Beer-battered fish recipe

(1385 ratings)

This beer battered fish recipe leaves you with a crisp and golden brown skin which is delicious. Serve your deep-fried fish with chips and mushy peas

Beer battered fish recipe
Preparation Time10 mins
Cooking Time15 mins
Total Time25 mins
Cost RangeCheap
Nutrition Per PortionRDA
Calories694 Kcal35%
Sugar2.4 g3%
Fat47.3 g68%
Saturated Fat5.3 g27%
Salt1.75 gRow 4 - Cell 2
Protein43.2 g86%
Carbohydrates23.3 g9%
Salt1.75 gRow 7 - Cell 2

Chunky, flakey white fish coated in the ultimate crisp golden batter.

Fish and chips is one of the best suppers. You might think deep frying your own fish is too much hassle. But actually it's cheap, easy and the results are fantastic. You can fry any chunky white fish here - cod, haddock, bass or pollock, for example. Cod is the most popular white fish in the UK, followed by haddock, but pollock is slowly becoming more popular. It's a great choice if you're on a budget. You can cut down the amount of alcohol in this recipe (or get rid of it completely) by replacing some or all of the beer with fizzy water. It's the bubbles that create the light, crisp finish in the batter.

This recipe is part of our cheap family meals (opens in new tab) collection – under £1 a head


  • 115g plain flour
  • 1 tsp baking powder
  • 1 tsp salt
  • 150ml beer, light ale or lager, chilled
  • Sunflower or groundnut oil for deep frying
  • 4 x 175g white fish fillets, lightly coated in seasoned flour


  • 150ml sparkling water, instead of beer




  1. Sift the flour and baking powder into a bowl and stir in the salt. Make a well in the centre and gradually whisk in the beer (or sparkling water) to make a smooth and thick batter – it should be the consistency of double cream.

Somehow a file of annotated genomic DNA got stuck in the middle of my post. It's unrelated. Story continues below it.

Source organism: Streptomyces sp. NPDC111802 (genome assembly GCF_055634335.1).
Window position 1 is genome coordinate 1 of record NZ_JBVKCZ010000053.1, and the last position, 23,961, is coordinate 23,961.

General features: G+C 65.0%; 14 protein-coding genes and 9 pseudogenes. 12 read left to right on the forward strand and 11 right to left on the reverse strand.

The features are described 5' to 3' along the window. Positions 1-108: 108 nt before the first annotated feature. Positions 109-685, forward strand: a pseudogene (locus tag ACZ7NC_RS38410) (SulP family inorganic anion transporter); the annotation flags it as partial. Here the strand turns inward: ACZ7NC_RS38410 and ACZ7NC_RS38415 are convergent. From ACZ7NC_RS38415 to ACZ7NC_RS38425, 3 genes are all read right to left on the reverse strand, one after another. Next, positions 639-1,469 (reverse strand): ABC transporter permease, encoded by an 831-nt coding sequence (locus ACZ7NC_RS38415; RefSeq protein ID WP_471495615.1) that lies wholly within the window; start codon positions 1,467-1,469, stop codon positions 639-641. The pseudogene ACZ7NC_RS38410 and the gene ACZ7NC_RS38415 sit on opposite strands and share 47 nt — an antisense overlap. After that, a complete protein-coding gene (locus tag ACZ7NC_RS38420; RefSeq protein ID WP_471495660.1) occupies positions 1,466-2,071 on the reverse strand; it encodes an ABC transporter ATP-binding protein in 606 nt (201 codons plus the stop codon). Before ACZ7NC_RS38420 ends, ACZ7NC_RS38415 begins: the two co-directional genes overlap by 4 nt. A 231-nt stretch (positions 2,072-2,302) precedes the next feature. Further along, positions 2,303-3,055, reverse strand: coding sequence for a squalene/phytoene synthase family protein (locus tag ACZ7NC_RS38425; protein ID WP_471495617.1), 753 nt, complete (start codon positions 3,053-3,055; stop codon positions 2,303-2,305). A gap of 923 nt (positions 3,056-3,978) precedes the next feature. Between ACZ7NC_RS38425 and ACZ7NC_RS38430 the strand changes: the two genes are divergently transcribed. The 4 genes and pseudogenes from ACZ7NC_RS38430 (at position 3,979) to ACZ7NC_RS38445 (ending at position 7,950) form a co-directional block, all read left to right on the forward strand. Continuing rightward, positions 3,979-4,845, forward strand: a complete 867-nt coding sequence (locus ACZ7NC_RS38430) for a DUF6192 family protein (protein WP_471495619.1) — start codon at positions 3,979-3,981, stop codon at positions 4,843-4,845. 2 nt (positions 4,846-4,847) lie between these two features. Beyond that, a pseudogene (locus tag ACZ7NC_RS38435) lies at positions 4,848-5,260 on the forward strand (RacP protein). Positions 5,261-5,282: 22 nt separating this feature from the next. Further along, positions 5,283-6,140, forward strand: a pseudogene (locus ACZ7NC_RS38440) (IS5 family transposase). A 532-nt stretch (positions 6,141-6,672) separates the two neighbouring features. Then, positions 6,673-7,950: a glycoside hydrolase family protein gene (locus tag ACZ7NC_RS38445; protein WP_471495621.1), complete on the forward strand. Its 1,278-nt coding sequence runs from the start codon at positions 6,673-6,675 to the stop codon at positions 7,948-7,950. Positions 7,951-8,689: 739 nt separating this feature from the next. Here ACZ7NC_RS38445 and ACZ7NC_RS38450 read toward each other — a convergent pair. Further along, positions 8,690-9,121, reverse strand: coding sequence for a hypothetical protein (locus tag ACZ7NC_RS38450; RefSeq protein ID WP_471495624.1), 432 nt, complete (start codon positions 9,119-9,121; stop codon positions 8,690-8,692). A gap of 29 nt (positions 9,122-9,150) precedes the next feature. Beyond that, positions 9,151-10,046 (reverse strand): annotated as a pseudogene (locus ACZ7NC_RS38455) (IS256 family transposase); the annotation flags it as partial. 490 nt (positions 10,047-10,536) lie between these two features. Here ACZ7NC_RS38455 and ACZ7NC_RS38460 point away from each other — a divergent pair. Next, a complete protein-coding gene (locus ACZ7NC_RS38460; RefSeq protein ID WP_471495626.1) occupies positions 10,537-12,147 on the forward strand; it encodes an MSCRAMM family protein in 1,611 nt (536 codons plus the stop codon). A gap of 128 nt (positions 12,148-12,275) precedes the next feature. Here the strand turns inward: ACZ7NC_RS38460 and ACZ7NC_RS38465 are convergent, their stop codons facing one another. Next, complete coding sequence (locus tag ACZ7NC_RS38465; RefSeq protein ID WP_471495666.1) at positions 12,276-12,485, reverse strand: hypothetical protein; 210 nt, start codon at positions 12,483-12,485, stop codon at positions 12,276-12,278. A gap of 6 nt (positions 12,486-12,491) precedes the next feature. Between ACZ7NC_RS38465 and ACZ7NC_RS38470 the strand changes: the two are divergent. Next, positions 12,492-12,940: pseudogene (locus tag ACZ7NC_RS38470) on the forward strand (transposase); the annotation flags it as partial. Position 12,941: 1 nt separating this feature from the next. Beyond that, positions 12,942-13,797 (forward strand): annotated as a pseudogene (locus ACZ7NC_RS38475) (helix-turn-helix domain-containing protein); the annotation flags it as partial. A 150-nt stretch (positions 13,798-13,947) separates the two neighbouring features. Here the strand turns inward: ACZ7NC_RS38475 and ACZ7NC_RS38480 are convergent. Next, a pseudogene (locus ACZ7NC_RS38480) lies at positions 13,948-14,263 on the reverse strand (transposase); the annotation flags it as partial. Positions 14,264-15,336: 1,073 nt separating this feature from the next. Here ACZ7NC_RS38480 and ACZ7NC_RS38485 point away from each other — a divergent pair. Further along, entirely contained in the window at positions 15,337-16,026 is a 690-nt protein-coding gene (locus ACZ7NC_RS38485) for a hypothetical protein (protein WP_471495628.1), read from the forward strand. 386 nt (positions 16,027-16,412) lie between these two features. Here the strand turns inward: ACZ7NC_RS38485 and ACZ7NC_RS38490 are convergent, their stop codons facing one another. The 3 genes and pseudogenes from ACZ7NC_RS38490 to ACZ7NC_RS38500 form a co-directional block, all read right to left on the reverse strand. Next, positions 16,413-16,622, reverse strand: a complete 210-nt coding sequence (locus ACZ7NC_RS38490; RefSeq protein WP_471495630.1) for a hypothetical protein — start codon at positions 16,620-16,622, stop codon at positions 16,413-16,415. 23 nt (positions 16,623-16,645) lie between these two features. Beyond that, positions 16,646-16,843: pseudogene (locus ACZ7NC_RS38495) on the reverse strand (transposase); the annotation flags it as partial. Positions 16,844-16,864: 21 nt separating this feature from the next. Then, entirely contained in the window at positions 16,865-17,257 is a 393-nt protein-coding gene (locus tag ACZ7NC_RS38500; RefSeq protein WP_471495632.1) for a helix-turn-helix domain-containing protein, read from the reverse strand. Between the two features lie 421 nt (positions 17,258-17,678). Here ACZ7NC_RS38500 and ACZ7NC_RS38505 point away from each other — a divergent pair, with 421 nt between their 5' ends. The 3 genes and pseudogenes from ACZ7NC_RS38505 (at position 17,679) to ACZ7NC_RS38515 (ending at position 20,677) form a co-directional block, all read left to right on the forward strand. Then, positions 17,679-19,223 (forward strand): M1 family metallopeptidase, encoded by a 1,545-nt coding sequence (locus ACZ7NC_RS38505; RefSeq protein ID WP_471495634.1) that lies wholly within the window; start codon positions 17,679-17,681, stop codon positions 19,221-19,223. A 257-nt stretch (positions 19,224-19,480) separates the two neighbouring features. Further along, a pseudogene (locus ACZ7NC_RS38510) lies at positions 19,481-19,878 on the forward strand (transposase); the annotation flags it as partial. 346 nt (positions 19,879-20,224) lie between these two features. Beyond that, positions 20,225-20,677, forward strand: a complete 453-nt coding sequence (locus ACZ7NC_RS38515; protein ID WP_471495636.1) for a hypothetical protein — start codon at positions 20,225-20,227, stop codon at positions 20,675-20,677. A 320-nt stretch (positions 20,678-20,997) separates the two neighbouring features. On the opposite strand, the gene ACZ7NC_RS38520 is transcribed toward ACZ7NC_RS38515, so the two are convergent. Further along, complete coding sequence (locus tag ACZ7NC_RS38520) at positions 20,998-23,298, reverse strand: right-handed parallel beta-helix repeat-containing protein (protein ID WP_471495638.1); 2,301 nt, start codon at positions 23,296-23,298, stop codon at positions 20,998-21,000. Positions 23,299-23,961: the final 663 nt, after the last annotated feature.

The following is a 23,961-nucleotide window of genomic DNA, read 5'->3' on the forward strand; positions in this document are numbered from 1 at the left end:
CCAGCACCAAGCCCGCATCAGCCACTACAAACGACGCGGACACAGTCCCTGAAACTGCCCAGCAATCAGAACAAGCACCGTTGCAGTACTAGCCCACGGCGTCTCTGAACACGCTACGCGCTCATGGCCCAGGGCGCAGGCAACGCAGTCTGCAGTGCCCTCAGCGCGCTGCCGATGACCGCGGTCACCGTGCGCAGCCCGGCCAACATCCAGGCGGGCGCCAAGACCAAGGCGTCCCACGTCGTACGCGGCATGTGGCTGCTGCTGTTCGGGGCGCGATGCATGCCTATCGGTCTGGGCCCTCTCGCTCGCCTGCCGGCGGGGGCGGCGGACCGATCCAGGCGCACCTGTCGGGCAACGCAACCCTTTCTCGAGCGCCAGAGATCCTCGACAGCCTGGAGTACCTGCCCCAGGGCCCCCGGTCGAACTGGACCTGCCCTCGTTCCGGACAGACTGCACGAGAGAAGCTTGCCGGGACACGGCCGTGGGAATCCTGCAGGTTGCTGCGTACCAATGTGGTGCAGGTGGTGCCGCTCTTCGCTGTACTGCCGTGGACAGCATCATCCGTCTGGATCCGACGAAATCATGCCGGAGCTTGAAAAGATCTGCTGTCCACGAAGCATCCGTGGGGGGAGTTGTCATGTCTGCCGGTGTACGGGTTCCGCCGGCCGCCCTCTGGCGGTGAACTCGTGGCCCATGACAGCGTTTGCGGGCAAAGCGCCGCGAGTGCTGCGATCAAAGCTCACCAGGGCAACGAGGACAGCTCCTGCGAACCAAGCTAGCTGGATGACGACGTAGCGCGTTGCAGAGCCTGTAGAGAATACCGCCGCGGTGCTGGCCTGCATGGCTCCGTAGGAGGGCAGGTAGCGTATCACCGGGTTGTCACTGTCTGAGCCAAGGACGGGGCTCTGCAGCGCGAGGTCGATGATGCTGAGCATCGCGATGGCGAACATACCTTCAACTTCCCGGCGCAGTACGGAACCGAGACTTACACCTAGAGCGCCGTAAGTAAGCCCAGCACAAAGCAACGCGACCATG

2. Heat the oil in a large deep pan or deep fat fryer to 180°C/350°F. Dip two of the fillets in the batter to coat then gently lower into the hot oil. Fry for 6-7 mins until the batter is crisp and golden brown. Drain thoroughly on kitchen paper and keep warm while frying the remaining fish fillets.

Top tips for making beer-battered fish

Make sure the oil reaches the correct temperature before adding the fish– too hot and the batter will brown but the fish won’t be cooked through, not hot enough and the batter will soak up too much oil and be greasy and soggy. Don't forget to make sure you dispose of the cooking oil correctly after trying this recipe at home!

If you want to give this recipe a twist, opt for beer-battered salmon instead, or you could even use this simple batter to whip up a batch of onion rings.

Choose low calorie beer (opens in new tab) to lower the calorie count slightly.

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